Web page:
## digitalmars.D.learn - Why 2 ^^ 1 ^^ 2 = 2?

- Ilya Yaroshenko (1/1) Oct 22 .. i thought it should be (2 ^^ 1) ^^ 2 = 4
- Timon Gehr (4/5) Oct 22 2 ^^ (1 ^^ 2) == 2
- kinbelle (2/7) Oct 22 true
- Ivan Kazmenko (14/19) Oct 22 Yeah, and a height-3 tower $a^{b^c}$ (TEX notation) actually
- Kagamin (4/7) Oct 26 Because you have explicit braces there.
- Kagamin (3/4) Oct 26 Is $a^{b^c}$ the same as ${a^b}^c$ ? They are drawn slightly
- Ivan Kazmenko (11/15) Oct 27 Surely not the same.
- Q. Schroll (2/6) Nov 01 On my TeX compiler, $3^3^3$ makes it give a warning/error.
- Igor Shirkalin (3/4) Nov 01 Imagine 2^^10^^10^^7. It's a big number, isn't? (up-up-and up)

.. i thought it should be (2 ^^ 1) ^^ 2 = 4

Oct 22

On 22.10.2017 16:20, Ilya Yaroshenko wrote:.. i thought it should be (2 ^^ 1) ^^ 2 = 42 ^^ (1 ^^ 2) == 2 It is standard for ^/**/^^ to be right-associative. (This is also the standard convention in mathematics.)

Oct 22

On Sunday, 22 October 2017 at 14:44:04 UTC, Timon Gehr wrote:On 22.10.2017 16:20, Ilya Yaroshenko wrote:true.. i thought it should be (2 ^^ 1) ^^ 2 = 42 ^^ (1 ^^ 2) == 2 It is standard for ^/**/^^ to be right-associative. (This is also the standard convention in mathematics.)

Oct 22

On Sunday, 22 October 2017 at 14:44:04 UTC, Timon Gehr wrote:On 22.10.2017 16:20, Ilya Yaroshenko wrote:Yeah, and a height-3 tower $a^{b^c}$ (TEX notation) actually means "a to the power of (b to the power of c)", not the other way around. Otherwise, it can be written as $a^{b \cdot c}$, which is only a height-2 tower. The convention also makes at least the following sense. An expression like (((a ^^ b) ^^ c) ^^ d) ^^ e already has an almost bracket-free notation as a ^^ (b * c * d * e). So it is useful to have a bracket-free way to write the other-way-associative variant, a ^^ (b ^^ (c ^^ (d ^^ e))). Ivan Kazmenko... i thought it should be (2 ^^ 1) ^^ 2 = 42 ^^ (1 ^^ 2) == 2 It is standard for ^/**/^^ to be right-associative. (This is also the standard convention in mathematics.)

Oct 22

On Sunday, 22 October 2017 at 22:28:48 UTC, Ivan Kazmenko wrote:Yeah, and a height-3 tower $a^{b^c}$ (TEX notation) actually means "a to the power of (b to the power of c)", not the other way around.Because you have explicit braces there. Math doesn't have precedence for exponentiation operator because it's written as a superscript, which is always unambiguous.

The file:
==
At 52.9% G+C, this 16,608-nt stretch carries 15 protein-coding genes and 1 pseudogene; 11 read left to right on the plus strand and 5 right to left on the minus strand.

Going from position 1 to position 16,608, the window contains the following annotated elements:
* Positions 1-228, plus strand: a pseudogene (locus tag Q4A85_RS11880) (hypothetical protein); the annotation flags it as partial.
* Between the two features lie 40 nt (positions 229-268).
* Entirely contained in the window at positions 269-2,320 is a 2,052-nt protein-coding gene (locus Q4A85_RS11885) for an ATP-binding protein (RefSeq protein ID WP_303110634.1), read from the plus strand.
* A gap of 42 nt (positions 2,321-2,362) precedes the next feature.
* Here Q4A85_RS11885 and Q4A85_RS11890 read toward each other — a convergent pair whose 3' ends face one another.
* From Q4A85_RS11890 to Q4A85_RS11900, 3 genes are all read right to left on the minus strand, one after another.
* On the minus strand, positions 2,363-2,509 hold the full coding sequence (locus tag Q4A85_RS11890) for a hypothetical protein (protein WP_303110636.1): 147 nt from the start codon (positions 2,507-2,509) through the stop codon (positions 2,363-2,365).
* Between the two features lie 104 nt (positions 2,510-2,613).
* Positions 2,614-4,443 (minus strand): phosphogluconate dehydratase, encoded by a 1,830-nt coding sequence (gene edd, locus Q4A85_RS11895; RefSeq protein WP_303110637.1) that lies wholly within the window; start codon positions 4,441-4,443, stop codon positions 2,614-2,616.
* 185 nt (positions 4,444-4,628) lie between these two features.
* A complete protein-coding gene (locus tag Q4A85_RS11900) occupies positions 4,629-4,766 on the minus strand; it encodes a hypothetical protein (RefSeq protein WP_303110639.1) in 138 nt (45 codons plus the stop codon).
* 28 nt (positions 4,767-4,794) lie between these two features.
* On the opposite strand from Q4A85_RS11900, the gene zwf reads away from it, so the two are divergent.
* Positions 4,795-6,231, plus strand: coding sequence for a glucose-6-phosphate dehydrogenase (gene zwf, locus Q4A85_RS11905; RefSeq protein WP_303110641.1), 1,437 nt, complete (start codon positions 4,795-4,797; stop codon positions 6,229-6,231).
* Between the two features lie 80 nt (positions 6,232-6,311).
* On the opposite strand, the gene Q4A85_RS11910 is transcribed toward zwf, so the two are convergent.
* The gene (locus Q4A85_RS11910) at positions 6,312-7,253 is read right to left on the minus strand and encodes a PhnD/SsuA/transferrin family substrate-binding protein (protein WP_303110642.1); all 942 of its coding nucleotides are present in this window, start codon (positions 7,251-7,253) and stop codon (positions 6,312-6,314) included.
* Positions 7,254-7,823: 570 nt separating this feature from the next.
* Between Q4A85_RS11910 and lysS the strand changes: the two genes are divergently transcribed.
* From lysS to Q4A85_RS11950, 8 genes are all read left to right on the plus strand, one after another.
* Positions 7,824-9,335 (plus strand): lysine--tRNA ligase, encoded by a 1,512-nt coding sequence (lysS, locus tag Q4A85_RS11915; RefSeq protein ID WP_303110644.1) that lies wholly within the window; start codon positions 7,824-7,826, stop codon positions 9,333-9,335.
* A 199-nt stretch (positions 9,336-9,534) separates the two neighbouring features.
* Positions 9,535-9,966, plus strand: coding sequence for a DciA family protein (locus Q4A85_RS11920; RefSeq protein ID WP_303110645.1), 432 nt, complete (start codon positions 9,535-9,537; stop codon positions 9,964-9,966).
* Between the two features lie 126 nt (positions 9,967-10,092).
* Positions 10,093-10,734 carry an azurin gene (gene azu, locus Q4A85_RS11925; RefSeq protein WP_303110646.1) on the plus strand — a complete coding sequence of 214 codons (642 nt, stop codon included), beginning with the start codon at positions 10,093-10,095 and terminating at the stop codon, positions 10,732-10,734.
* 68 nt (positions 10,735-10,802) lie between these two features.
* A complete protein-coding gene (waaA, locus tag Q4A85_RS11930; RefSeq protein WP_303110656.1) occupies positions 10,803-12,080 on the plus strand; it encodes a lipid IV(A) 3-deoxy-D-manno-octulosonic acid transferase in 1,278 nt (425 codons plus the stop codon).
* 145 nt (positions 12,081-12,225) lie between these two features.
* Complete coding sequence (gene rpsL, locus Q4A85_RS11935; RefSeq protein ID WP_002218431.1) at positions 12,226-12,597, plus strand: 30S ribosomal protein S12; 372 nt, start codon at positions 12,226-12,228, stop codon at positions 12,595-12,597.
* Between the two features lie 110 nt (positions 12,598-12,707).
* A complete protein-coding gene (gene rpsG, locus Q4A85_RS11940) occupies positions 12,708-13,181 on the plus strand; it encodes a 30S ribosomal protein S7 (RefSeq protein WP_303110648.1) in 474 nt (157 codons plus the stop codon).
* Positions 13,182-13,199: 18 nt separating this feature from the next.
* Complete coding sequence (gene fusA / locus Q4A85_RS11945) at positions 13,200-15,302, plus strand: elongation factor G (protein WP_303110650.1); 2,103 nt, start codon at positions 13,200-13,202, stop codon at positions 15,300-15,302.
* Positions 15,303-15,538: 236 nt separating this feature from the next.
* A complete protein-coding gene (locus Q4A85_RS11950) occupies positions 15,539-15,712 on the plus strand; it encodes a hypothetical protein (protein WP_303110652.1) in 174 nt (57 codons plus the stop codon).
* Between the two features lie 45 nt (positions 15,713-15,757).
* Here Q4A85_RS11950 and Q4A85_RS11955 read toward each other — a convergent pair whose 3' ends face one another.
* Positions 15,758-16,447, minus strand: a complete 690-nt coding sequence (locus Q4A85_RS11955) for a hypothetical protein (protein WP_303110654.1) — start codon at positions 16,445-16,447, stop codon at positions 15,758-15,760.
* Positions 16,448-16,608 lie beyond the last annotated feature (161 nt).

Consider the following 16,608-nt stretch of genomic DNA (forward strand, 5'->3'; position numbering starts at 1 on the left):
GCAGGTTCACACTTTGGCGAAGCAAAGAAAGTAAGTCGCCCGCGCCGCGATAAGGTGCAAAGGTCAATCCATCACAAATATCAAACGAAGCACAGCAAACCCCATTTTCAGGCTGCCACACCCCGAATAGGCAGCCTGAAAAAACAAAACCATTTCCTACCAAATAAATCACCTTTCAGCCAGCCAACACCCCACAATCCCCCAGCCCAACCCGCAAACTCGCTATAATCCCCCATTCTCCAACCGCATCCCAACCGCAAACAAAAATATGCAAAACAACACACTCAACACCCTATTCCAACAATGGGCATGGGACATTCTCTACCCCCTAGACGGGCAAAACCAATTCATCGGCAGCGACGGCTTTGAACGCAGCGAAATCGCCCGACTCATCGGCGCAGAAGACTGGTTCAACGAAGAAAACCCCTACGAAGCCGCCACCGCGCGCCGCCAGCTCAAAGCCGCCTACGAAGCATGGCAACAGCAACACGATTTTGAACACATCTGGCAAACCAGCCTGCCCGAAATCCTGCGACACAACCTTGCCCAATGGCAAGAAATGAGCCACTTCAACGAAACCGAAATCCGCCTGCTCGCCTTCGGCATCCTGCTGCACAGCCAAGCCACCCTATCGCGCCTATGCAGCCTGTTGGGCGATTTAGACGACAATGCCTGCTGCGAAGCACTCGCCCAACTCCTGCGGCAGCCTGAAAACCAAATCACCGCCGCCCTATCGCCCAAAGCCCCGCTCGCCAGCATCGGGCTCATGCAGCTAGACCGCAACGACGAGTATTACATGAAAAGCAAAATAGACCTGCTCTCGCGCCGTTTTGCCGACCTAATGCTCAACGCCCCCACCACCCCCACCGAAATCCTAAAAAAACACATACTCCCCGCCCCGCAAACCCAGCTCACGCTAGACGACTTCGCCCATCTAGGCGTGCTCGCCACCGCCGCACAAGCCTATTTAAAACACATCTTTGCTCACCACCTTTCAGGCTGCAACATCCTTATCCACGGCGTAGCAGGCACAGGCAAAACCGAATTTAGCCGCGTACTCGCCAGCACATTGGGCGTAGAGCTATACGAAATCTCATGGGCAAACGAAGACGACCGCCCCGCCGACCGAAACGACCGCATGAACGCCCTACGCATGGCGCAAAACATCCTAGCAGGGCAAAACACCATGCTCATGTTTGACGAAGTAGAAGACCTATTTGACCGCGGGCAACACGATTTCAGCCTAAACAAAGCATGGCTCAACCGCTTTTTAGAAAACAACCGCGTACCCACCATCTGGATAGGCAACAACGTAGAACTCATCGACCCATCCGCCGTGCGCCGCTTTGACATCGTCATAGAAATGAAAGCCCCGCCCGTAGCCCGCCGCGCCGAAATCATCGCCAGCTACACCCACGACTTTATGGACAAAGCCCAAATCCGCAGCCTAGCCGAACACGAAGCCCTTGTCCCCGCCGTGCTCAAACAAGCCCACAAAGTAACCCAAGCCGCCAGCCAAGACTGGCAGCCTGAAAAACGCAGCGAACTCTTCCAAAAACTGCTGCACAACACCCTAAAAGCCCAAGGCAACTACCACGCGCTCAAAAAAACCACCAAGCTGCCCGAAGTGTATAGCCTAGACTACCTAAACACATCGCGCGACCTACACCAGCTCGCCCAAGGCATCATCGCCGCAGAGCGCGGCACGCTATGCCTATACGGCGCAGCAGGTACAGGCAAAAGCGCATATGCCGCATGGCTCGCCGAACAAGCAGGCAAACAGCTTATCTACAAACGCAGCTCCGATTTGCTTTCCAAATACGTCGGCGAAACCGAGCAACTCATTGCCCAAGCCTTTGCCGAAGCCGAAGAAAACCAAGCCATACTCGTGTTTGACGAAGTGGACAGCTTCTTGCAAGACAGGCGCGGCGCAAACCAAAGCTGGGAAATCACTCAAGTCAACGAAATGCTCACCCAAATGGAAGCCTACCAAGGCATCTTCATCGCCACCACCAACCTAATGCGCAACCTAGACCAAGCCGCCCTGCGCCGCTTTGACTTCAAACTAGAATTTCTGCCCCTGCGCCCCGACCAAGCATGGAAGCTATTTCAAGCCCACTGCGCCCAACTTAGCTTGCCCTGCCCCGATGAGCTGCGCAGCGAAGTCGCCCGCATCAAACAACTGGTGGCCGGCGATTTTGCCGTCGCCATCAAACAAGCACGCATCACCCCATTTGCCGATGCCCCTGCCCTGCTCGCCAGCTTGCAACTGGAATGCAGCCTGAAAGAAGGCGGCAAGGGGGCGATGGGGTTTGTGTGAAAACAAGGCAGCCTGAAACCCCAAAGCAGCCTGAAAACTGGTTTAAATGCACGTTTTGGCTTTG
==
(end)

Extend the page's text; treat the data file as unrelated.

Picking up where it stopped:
Oct 26

On Sunday, 22 October 2017 at 22:28:48 UTC, Ivan Kazmenko wrote:Yeah, and a height-3 tower $a^{b^c}$ (TEX notation)Is $a^{b^c}$ the same as ${a^b}^c$ ? They are drawn slightly differently, so I suppose it's ambiguous indeed.

Oct 26

On Thursday, 26 October 2017 at 10:02:54 UTC, Kagamin wrote:On Sunday, 22 October 2017 at 22:28:48 UTC, Ivan Kazmenko wrote:Surely not the same. "3 to the power of (3 to the power of 3)" is "3 to the power of 27", or 7,625,597,484,987. "(3 to the power of 3) to the power of 3" is "27 to the power of 3", or 2187. For an argument, the TEX command "^" accepts either a single character or a bracket-enclosed string of arbitrary length. So $3^3^3$ indeed transforms to ${3^3}^3$, but not for some deeper reason this time. Ivan Kazmenko.Yeah, and a height-3 tower $a^{b^c}$ (TEX notation)Is $a^{b^c}$ the same as ${a^b}^c$ ? They are drawn slightly differently, so I suppose it's ambiguous indeed.

Oct 27

On Saturday, 28 October 2017 at 00:14:15 UTC, Ivan Kazmenko wrote:For an argument, the TEX command "^" accepts either a single character or a bracket-enclosed string of arbitrary length. So $3^3^3$ indeed transforms to ${3^3}^3$, but not for some deeper reason this time.On my TeX compiler, $3^3^3$ makes it give a warning/error.

Nov 01

On Sunday, 22 October 2017 at 14:20:20 UTC, Ilya Yaroshenko wrote:.. i thought it should be (2 ^^ 1) ^^ 2 = 4Imagine 2^^10^^10^^7. It's a big number, isn't? (up-up-and up) Where would you start from?

Nov 01